With politics stalled, there is also the problem of a poor security apparatus not properly equipped to take on the present Jihadist threat. The national armed forces are actually badly trained and have only a minimum of equipment. In order to tackle this situation, in 2018, the government had already signed a five-year agreement worth an estimated 750 million dollars, with the Frontier Services Group, a private security agency owned by American Erik Prince, the founder of Blackwater, accused of war crimes in Iraq. In October 2019, it was the turn of the Russian Wagner Group, already present in Ukraine, Syria, Libya and the Central African Republic. However, the latter seems to have pulled out due to the lack of an understanding with the Mozambican army. In April, a South African company, the Dick Advisory Group, came on the scene; using helicopters, it has already carried out airborne incursions against the Jihadist bases.

From the social point of view, this northern province of the country is marked by poverty and inequality, elements which over time have contributed to the increase of general intolerance.  In addition, social unrest has also been fomented by the perception that the government is corrupt and that the dietary reaction against the rebels is often brutal and indiscriminate. For these reasons, in the view of some analysts, the roots of the local insurrection may derive not so much from the diffusion of radical and violent Islamic ideology as the situation of social hardship in which the people live.
Discontent among the population is also increased by the region, rich in natural resources, receives but a small share of the profits.

A region rich in Natural resources
Cabo Delgado is in fact a region rich in natural resources. Mozambique at present exports 80% of all the rubies in worldwide circulation and it is estimated that the district of Montepuez, in the region of Cabo Delgado, contains 40% of known world reserves of rubies. Rare wood, precious stones and ivory are illegally but openly traded, in view of authorities that are incapable of controlling the country and are often complicit.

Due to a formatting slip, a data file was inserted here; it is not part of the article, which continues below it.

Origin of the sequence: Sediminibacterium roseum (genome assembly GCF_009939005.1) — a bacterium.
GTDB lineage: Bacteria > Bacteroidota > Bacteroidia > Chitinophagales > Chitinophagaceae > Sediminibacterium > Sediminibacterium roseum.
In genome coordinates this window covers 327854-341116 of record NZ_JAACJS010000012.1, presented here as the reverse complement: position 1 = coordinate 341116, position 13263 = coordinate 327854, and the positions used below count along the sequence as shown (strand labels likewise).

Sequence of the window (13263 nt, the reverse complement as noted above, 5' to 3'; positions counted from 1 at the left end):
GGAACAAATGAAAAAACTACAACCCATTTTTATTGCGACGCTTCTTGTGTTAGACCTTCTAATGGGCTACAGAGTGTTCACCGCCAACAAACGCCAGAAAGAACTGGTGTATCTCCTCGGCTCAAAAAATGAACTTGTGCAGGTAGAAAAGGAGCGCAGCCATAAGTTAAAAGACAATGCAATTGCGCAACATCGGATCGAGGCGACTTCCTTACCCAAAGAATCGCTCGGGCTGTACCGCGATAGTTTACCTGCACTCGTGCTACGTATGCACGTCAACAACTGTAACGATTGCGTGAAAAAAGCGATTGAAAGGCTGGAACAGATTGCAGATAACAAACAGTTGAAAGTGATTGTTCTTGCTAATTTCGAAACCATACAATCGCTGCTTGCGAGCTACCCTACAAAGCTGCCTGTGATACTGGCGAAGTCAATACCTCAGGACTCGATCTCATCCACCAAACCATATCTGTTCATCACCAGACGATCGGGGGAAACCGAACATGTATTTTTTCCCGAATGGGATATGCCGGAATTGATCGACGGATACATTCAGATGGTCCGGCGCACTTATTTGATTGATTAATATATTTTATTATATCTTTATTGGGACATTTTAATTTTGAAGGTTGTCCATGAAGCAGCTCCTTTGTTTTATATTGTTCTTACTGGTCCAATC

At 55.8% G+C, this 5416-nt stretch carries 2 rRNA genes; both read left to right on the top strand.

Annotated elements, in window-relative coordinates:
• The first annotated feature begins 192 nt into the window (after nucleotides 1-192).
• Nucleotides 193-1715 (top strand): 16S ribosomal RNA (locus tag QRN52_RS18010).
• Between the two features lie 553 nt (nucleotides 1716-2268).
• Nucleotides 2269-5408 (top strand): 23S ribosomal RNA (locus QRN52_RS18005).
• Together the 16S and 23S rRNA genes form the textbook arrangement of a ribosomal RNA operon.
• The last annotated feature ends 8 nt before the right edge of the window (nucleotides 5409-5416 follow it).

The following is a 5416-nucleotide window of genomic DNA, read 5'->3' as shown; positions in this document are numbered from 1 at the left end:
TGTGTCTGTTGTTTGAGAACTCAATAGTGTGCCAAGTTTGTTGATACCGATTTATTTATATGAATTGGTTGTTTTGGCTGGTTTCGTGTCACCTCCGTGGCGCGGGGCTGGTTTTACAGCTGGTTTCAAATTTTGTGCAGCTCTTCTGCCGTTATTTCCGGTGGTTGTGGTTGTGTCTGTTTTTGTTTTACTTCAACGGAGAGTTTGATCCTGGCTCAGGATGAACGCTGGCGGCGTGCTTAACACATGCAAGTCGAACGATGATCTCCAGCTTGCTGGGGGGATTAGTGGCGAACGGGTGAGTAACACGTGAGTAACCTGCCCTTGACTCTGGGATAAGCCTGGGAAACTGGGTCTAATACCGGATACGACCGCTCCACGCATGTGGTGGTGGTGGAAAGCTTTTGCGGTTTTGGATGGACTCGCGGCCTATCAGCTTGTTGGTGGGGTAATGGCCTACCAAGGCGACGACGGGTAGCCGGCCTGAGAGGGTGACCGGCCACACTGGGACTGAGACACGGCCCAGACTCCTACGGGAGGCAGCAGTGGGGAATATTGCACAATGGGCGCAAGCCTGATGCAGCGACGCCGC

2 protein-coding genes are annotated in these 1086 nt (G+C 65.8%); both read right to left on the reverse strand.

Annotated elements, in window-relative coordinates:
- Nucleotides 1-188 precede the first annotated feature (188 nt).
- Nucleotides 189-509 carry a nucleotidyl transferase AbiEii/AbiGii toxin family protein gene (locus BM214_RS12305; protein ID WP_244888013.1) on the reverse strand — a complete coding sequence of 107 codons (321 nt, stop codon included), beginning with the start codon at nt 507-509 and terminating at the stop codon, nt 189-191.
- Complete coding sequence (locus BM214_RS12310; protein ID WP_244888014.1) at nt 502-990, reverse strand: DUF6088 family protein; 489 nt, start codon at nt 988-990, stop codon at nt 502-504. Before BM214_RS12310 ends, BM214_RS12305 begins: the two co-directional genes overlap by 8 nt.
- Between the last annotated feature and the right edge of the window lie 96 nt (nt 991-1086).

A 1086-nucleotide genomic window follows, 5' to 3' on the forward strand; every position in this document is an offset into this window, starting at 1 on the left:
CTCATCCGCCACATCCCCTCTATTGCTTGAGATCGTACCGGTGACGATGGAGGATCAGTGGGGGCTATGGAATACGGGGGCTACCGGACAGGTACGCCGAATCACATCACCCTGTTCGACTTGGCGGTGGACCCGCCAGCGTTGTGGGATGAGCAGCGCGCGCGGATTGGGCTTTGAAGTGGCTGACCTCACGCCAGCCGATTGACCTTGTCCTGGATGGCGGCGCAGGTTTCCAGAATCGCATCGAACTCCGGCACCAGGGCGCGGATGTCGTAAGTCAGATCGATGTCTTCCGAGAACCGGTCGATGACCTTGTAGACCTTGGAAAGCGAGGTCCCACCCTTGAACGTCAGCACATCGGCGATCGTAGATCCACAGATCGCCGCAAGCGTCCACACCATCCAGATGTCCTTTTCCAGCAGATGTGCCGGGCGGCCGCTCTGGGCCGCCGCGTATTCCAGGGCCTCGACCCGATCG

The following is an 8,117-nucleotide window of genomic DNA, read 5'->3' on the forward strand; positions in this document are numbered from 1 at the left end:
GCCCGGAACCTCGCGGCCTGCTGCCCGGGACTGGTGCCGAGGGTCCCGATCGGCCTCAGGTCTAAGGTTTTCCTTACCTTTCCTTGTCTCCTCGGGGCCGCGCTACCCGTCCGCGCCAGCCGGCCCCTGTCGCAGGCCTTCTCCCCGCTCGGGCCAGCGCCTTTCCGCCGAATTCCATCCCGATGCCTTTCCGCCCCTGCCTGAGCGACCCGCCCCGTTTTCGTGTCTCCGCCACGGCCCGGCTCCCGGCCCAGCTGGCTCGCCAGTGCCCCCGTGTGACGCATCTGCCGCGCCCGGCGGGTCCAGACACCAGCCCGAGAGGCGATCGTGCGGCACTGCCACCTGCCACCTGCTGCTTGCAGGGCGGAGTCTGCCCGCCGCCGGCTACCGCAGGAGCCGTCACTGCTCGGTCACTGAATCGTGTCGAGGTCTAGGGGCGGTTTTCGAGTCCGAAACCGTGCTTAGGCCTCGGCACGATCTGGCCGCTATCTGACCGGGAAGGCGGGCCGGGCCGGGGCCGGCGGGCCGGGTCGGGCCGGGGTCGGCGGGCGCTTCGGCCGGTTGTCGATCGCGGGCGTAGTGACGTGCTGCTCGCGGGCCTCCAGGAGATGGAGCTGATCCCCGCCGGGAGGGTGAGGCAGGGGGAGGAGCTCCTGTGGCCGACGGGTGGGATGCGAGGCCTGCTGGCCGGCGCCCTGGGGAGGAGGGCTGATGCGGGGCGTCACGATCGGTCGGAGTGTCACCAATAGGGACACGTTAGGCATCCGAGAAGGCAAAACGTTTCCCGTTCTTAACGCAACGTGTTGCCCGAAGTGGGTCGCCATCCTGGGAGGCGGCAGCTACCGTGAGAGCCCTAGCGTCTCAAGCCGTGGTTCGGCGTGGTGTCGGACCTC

Another important element is gas.
In October 2011, ENI, the Italian hydrocarbons company, discovered enormous deposits of natural gas off the coast of Palma district. It was but the first of many deposit discoveries.

With, in 2019, an estimated 150 thousand billion cubic metres of gas, the coastal waters of Cabo Delgado are among the biggest deposits of gas in the world and could make Mozambique one of its major world exporters. Apart from ENI, the reserves are under the control of USA Exxon Mobil, French Total, Chinese CNPC and Japanese Mitsui. In June 2019 the American company Anadarko signed an agreement for a plan to invest 25 billion dollars, later detected by Total. A joint venture by Exxon Mobil and Eni has a similar project of the same value in the pipeline.The escalation of violence risks creating serious concern among the giants of the energy sector just as it is in danger of rendering vain the promise of the Mozambican government to make Mozambique the second largest exporter of natural gas in the world in five years.
According to analysts, future developments in the country will depend upon the ability of the national authorities to respond to the terrorist threat, and avoid Mozambique soon becoming a new Jihadist frontier. This is clearly an action that must not limit itself to military engagement but one that must also foster the development of social inclusion. In other words, what is needed is a complex intervention that goes beyond the mere question of security and takes into account different factors, from the political to the socio-economic. (C.M.)